The Future Is Here
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Phoenix Jones' journalist pal talks about his times with Seattle's most famous superhero

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Out of all the real-life superheroes patrolling the globe, none have captured the populace’s attention quite like Seattle’s Phoenix Jones, a twentysomething crime-stopper who brazenly hangs out on drug pushers’ turfs and defends the Emerald City’s neighborhoods with a maniac optimism.

Jones owes his high profile in part to journalist Jon Ronson, who covered Phoenix and the Seattle superhero scene in last August’s issue of GQ. Since reporting on Phoenix’s unique brand of crime-fighting, Ronson — who penned The Men Who Stare at Goats and investigated UFOs with pop star Robbie Williams — has become Jones’ Lois Lane. The author developed a rapport with the photogenic superhero and has since expanded his GQ piece into a new eBook about the real-life superhero movement. Ronson spoke to io9 about his experiences with the Evergreen State’s foremost masked man.

How did you first hook up with Phoenix for these adventures?

I noticed him when first got famous in a piece on CNN. He felt like one of my people, he felt like somebody that I was destined to meet. He was funny, odd, and kind of in this shadow world. All of the other real-life superheroes seemed to be a bit kind of stagnant, and among the community, here was this guy rising up among them. I wondered what that would be like for the psychology of the community. So I contacted Peter Tangen — who is this superhero emissary — he’s the guy who hooked me with Phoenix. At the same time, I was talking to the New York [superhero] initiatives and they said, “You don’t want to meet Phoenix Jones! You just want to meet us!”


No kidding. What’s the difference between Phoenix and the New York superheroes?

Phoenix and the New York guys, their motives are very similar. What’s difference really is their attitude and presentation. But — I want to try to say this without sounding insulting to the New York guys — the New York guys seemed very frightening and menacing, and it became obvious to me why Phoenix had captured the public imagination. We want our superheroes to be like the Adam West Batman, not The Dark Knight.


Due to an October incident with a crowd who claims Phoenix pepper-sprayed them, the hero’s since revealed his secret identity. How’s Phoenix faring with his real name out on the streets?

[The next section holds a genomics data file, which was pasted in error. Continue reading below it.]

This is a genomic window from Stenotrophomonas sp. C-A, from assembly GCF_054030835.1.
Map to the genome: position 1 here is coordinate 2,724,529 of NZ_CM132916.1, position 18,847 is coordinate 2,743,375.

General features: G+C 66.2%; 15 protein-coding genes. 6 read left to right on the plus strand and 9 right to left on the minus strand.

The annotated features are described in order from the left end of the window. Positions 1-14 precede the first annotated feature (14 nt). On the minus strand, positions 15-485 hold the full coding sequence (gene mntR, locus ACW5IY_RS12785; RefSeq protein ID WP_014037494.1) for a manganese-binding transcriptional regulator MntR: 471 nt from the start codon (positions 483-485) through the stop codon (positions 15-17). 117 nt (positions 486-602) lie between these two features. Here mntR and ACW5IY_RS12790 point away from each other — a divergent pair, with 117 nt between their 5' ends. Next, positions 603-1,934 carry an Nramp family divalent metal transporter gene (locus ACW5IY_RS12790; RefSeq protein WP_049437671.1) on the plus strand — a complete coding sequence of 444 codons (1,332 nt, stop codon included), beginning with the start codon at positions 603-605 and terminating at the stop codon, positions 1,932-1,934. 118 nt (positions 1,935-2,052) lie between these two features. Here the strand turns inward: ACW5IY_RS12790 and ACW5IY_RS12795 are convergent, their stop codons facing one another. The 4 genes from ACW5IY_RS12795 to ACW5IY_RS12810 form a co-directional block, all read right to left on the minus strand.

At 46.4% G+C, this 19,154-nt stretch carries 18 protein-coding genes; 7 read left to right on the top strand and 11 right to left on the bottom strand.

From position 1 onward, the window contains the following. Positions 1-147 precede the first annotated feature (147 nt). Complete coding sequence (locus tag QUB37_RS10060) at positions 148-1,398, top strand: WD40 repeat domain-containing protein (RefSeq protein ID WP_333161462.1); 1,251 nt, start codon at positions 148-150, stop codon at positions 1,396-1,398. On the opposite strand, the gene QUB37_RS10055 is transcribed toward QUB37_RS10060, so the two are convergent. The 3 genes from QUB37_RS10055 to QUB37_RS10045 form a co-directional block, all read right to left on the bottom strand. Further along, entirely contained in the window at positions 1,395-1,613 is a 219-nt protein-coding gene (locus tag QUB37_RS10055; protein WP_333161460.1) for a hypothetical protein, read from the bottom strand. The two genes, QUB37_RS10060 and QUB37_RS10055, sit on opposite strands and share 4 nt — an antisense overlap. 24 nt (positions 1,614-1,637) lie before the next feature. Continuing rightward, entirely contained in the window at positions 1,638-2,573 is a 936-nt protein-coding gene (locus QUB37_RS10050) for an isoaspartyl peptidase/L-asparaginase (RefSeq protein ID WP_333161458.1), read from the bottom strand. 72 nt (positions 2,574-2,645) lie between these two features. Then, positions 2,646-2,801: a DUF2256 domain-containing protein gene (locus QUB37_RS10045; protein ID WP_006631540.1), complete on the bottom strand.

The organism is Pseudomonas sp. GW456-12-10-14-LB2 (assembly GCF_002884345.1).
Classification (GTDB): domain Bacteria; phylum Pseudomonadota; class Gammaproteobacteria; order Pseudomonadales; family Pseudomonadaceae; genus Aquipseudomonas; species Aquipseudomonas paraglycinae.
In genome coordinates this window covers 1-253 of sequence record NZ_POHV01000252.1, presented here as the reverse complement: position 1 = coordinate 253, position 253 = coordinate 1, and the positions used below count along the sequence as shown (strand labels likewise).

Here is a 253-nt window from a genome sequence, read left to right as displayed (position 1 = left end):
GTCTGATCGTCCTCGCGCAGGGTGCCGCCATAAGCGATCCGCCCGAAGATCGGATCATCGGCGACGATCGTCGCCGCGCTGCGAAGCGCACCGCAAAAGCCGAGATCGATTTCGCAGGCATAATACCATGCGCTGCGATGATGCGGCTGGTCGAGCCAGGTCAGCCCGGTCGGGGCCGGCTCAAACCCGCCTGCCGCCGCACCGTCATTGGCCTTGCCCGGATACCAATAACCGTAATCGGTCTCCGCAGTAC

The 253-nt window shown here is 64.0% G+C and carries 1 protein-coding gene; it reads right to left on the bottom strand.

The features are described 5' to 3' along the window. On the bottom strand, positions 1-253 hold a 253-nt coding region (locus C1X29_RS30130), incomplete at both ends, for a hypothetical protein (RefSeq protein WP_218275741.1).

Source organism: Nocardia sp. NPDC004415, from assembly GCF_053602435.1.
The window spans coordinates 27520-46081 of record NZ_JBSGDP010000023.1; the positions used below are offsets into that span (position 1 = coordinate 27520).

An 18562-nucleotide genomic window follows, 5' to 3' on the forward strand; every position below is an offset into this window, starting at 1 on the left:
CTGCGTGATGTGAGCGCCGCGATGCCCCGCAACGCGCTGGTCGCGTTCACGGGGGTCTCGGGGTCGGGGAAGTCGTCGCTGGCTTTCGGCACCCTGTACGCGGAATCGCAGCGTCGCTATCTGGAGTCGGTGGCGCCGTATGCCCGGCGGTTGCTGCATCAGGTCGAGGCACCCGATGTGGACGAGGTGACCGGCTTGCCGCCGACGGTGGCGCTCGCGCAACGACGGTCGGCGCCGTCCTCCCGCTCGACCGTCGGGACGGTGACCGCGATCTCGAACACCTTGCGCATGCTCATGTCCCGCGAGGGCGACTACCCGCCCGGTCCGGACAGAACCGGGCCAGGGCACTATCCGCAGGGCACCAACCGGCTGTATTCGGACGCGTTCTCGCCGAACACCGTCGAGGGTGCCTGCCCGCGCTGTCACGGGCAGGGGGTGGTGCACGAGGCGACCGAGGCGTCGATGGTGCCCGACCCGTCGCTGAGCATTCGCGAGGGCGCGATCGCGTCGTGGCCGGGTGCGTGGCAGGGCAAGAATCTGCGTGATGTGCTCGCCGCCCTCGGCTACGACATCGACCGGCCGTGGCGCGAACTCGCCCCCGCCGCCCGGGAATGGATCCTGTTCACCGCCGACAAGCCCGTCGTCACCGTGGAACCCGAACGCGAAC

I recently talked with him on Skype. I can’t imagine they’re not going to press charges. I don’t believe the story that he jumped out of nowhere and pepper-sprayed someone. I think he’s just going to keep going undaunted. But the thing that worries me about him is that he’s so addicted to doing good, that he’s going to get himself hurt or killed. In my 25 years of journalism, patrolling with Phoenix has been one of the two or three riskiest situations I’ve ever been in. I’ve almost died when I was [patrolling] in the Belltown neighborhood. He’s almost dying for it. [Ed’s Note: This interview occurred before the city announced that Jones wouldn’t be charged for the incident.]


Has he ever mentioned his protégé Nightstick to you?

No, he hasn’t mentioned that to me. But he has a new girlfriend now and she’s a superhero. Her name is Purple Reign.


Now that Phoenix has attracted so much media attention, do you see Seattle as becoming the epicenter of the real-life superhero movement?

I think it’s definitely the center of the movement. He’s a genuinely inspirational and charismatic person. There aren’t many people like that around. I could definitely see him becoming like a folk hero. My prediction is that he subsumes the world of superheroes. That is, more people become interested in him and less people become interested in the superheroes as a whole. That’s my guess anyway.


The real-life superheroes seem like a very fashion-conscious bunch. What’s been your experience with that?


When I was with [Phoenix and his friends] and they were staring down drug dealers, they were whispering to each other. And what they were whispering was fashion tips! Stuff I like, “I like that color on you. It really pops!” There’s something kind of sweet about that, it’s kind of metrosexual. I find the minutiae of the world very funny. The superheroes all started out using grappling hooks, but they stopped using them because they’re impractical. Falling on your grappling hook is a great way to pierce your stomach. The book is good advice to a rookie superhero.

The Amazing Adventures of Phoenix Jones, And The Less Amazing Adventures of Some Other Real-Life Superheroes is available now on eBook from Riverhead Books.